“Welcome to the human race.”
John Carpenter’s action films are mostly known for their serious tones centered around stoic, deadpan action heroes. However, many of his films are also humorous. Dark Star, Big Trouble in Little China, and They Live all have their share of ridiculousness. Similar to these films, Escape from L.A. taps into the absurdity of Carpenter’s filmography and almost acts like a satire of Escape from New York.
UAMC Reviews ‘Escape from L.A.’ (1996)
Escape from L.A. was released in 1996, 15 years after its predecessor. While many were expecting a sequel, Carpenter delivered more of a remake, with the film following many of the same plot points as Escape from New York. In the year 2013, Snake Plissken (Kurt Russell) is sent to a heavily guarded prison island populated by everyone who didn’t fit within the government’s idea of a “moral America.” The country is run by a right-wing theocratic president who holds a lifetime term in office. Much like the America of today, this brings about a strict domestic policy of deportation where those who perform petty crimes and others who don’t follow the American ideal of religious beliefs and gender identity are all imprisoned.
Snake Plissken’s mission is to enter Los Angeles, where the president’s daughter Utopia (A.J. Langer) possesses the remote control to the “Sword of Damocles,” a weapon with the power to shut down every electronic device on the planet via satellite. The film’s big bad is Cuervo Jones (Georges Corraface), the leader of Shining Path, a communist guerilla group based in Peru. Cuervo wants to invade the United States with an allied group of third world nations as an act of revenge against America’s destructive imperialist policies.
Carpenter’s cynicism and exasperation towards the Hollywood studio system are present throughout the film. This is most apparent in Steve Buscemi’s character “Map to the Stars” Eddie, who sells out anyone to move one rung up the ladder. Like in Escape from New York, Carpenter draws parallels between the traditional antagonist Cuervo and the president, allowing the audience to ponder who the true villain of the film is and whether Cuervo has a point to his mutiny. In one scene, Utopia says that Cuervo and her father are equally terrible and that they both just want to control everything.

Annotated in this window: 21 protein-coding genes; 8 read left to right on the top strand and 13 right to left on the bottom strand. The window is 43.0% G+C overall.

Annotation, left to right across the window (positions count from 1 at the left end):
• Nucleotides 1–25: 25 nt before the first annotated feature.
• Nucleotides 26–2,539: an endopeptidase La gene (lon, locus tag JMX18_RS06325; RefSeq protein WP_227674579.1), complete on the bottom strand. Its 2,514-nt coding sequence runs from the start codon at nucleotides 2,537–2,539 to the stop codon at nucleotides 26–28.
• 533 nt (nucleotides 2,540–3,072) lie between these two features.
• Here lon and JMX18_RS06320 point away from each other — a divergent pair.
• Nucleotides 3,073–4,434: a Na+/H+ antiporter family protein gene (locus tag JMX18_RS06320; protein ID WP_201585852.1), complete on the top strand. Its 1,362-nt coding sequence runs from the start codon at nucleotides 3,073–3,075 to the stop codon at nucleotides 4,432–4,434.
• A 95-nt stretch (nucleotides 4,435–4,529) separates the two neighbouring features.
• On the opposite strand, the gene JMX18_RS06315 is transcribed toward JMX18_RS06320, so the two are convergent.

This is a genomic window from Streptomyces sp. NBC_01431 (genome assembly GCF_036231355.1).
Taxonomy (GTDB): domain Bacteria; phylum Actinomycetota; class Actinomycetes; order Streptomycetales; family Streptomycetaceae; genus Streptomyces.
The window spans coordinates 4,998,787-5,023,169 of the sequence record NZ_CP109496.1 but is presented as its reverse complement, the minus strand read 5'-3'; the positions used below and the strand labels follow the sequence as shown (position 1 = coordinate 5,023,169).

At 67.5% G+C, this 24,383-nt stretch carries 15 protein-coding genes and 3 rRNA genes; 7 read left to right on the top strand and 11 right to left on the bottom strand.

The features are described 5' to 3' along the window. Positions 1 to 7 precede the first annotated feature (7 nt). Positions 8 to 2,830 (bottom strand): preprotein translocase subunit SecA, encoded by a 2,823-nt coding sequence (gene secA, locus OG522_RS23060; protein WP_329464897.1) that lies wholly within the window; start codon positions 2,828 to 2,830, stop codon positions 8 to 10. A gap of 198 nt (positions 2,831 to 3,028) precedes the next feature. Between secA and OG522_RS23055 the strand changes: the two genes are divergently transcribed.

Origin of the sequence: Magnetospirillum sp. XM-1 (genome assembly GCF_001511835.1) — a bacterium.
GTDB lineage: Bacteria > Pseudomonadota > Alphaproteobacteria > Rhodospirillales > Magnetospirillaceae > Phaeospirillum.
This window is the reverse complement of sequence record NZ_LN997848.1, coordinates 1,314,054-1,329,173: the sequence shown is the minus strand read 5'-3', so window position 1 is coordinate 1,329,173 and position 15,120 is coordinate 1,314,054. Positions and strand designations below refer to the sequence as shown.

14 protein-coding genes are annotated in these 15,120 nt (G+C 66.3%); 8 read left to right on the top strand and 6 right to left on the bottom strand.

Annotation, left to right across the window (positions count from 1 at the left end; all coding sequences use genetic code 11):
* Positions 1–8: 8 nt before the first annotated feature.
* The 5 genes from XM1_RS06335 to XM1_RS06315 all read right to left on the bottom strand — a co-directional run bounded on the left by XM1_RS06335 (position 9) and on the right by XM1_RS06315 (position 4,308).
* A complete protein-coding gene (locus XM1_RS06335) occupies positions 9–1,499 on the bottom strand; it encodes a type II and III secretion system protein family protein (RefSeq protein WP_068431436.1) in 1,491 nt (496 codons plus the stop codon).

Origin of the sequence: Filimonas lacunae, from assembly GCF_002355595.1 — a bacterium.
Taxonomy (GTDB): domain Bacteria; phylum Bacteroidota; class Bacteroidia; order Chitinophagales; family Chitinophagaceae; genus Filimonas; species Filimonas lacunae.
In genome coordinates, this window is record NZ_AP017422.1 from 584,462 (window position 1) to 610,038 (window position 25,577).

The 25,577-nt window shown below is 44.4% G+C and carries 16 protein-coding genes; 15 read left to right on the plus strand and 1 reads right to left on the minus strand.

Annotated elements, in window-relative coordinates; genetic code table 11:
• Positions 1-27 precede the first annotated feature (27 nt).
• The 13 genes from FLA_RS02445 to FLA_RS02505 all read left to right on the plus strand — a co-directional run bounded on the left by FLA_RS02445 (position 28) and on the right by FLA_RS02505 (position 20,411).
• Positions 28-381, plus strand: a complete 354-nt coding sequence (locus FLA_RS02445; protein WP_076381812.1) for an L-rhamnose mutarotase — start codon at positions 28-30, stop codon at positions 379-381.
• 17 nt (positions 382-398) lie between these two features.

Higher Budget, Yet Worse Special Effects
Carpenter’s decision to make the plots of the two films identical is most likely intentional. Perhaps his experience living in the 1970s was practically the same as that of the 1990s, forcing him to believe that nothing has changed. If anything, things may have gotten worse. Despite this intention, Escape from L.A. comes across as the lesser of the two films. The reuse of the same plot structure removes a significant amount of dramatic tension. In addition, it’s occasionally tough to get on board with the film’s sillier moments. The submarine scene where Snake narrowly avoids a shark or the action sequence where Snake surfs along the L.A. River to jump on top of a moving car are hit or miss depending on one’s appreciation of absurd campiness.
Part of this is down to the special effects. Although the film had a higher budget, its effects often come off looking worse than Escape from New York. Carpenter may work better on a tighter budget. Up to this point, his career had been mostly characterized by small-scale independent films. These restraints required Carpenter to use his intuition and efficiency to come up with creative solutions.
For example, instead of going for large set-pieces, he would often shoot more subtle and suggestive shots that immerse themselves in anticipation, allowing the audience to fill in the blanks. Escape from L.A. is flashier than its predecessor in every way, often distracting from what it is trying to say at its core.
In addition, the supporting characters in Escape from L.A. are not as interesting as its predecessor. Taslima (Valeria Golino) simply acts as a plot device to provide expositional dialogue and further the film’s worldbuilding, while Hershe (Pam Grier) is not given enough to do and comes off as a tacked-on character with no significant bearing to the second half of the film.
But, How Ultimate is it?
Escape from L.A. ends much in the same way as Escape from New York. The gladiator fight is replaced by a basketball game, and Snake gets the better of the president. However, Carpenter takes this a step further and allows Snake to get his way. Instead of Snake simply ruining the president’s moment in front of the cameras, he has Snake perform the ultimate act of defiance by shutting down all electronic devices with the remote control, forcing the human race to start over.
Carpenter is dissatisfied with what the world has come to and wishes to return to the time of his beloved westerns where everything made sense. Although Escape from L.A. doesn’t take itself too seriously and gives in to Carpenter’s goofy and satirical tendencies, the film’s prophetic nature of a terrifying America remains the same.